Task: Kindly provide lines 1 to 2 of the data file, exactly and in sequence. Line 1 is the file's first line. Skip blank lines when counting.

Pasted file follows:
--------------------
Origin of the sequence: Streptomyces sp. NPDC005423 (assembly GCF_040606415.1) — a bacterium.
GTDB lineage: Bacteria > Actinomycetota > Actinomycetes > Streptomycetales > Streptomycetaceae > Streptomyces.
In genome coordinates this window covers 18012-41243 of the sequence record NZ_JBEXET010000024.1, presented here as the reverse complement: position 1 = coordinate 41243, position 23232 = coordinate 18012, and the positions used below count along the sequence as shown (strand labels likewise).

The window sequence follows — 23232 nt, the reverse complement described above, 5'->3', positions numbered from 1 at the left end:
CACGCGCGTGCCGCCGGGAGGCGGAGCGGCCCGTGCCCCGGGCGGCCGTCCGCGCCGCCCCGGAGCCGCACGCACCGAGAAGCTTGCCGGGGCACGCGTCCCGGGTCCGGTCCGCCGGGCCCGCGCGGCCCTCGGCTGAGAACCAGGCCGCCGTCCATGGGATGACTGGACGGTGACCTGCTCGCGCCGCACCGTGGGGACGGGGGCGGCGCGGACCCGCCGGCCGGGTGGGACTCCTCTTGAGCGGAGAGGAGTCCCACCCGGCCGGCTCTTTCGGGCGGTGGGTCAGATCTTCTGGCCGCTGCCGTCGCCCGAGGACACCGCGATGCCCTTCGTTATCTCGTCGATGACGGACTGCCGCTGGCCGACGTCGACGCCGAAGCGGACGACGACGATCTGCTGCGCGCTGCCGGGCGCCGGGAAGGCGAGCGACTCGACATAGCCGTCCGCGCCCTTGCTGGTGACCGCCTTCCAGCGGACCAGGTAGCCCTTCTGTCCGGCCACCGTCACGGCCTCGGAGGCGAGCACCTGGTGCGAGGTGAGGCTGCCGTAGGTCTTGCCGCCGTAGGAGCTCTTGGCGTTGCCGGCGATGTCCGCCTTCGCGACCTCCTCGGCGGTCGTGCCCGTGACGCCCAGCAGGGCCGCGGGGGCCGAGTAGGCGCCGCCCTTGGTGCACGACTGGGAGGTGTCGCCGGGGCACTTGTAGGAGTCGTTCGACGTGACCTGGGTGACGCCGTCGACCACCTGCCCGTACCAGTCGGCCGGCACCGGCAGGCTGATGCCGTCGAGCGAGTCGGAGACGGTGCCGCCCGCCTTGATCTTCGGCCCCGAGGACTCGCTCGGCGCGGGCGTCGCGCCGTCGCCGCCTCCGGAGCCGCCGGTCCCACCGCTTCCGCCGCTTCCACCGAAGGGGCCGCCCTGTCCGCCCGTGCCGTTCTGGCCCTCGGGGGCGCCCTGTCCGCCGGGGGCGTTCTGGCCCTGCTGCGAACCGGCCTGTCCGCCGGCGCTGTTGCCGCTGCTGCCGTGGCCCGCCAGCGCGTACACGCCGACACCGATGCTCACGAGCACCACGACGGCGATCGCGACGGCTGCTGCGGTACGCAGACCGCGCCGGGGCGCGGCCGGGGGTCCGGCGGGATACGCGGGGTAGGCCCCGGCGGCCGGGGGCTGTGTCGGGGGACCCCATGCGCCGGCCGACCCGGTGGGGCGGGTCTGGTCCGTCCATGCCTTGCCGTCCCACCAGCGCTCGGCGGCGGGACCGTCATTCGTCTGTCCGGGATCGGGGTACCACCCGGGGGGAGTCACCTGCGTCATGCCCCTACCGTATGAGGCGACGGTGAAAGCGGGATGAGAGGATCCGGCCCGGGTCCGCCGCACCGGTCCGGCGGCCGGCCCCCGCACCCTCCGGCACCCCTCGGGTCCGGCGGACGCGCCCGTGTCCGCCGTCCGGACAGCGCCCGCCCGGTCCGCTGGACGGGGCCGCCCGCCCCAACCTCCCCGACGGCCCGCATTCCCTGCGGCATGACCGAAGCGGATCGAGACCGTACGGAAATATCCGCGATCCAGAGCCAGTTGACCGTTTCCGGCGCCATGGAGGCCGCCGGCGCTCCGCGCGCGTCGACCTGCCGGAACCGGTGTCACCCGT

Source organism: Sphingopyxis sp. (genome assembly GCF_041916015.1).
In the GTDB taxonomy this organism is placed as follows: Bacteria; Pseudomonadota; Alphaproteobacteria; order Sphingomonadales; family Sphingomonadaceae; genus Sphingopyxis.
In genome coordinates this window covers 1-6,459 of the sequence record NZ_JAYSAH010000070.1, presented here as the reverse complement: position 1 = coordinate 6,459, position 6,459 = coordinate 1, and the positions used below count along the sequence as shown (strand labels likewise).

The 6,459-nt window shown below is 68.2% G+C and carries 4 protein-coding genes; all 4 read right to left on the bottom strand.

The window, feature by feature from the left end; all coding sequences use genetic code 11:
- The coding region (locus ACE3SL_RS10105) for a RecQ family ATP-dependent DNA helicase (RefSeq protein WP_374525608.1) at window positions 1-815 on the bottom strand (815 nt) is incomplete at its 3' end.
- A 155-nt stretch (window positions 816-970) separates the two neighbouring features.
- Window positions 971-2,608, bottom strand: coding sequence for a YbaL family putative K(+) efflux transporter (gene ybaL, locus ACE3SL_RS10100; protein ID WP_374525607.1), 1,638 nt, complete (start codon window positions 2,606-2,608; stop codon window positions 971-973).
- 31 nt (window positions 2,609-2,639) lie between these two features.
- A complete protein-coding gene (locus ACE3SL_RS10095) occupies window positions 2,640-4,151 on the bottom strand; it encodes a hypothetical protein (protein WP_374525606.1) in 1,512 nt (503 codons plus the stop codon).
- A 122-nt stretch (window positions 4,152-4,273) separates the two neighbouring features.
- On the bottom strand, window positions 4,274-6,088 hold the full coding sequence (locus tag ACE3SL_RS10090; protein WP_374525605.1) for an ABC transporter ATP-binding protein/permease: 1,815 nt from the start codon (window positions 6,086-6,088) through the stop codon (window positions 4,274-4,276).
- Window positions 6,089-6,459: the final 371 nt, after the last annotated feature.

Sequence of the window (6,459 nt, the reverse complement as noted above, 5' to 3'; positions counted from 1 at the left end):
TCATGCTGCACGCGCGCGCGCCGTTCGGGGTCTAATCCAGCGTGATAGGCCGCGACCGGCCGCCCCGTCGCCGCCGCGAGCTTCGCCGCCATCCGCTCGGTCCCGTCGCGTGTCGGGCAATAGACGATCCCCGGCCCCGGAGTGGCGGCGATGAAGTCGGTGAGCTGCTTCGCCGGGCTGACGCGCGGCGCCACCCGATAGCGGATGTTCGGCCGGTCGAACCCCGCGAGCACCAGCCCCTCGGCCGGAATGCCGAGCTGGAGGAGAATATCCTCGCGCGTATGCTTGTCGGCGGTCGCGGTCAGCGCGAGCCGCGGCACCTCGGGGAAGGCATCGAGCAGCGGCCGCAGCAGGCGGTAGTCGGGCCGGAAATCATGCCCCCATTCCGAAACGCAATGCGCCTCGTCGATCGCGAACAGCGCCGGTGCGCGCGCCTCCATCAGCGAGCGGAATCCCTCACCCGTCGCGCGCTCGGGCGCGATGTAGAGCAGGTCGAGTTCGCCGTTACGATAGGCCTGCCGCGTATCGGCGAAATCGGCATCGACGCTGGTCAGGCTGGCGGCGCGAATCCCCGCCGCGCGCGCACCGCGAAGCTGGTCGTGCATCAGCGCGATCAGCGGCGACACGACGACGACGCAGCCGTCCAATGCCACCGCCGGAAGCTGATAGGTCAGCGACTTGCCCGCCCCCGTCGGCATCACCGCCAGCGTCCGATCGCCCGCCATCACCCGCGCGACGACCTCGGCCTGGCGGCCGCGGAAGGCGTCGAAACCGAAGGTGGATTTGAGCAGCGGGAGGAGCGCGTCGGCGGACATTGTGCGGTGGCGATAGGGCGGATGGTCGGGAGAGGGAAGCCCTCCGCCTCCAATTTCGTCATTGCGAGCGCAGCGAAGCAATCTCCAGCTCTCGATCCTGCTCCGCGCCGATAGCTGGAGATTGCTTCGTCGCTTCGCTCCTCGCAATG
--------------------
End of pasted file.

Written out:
Origin of the sequence: Streptomyces sp. NPDC005423 (assembly GCF_040606415.1) — a bacterium.
GTDB lineage: Bacteria > Actinomycetota > Actinomycetes > Streptomycetales > Streptomycetaceae > Streptomyces.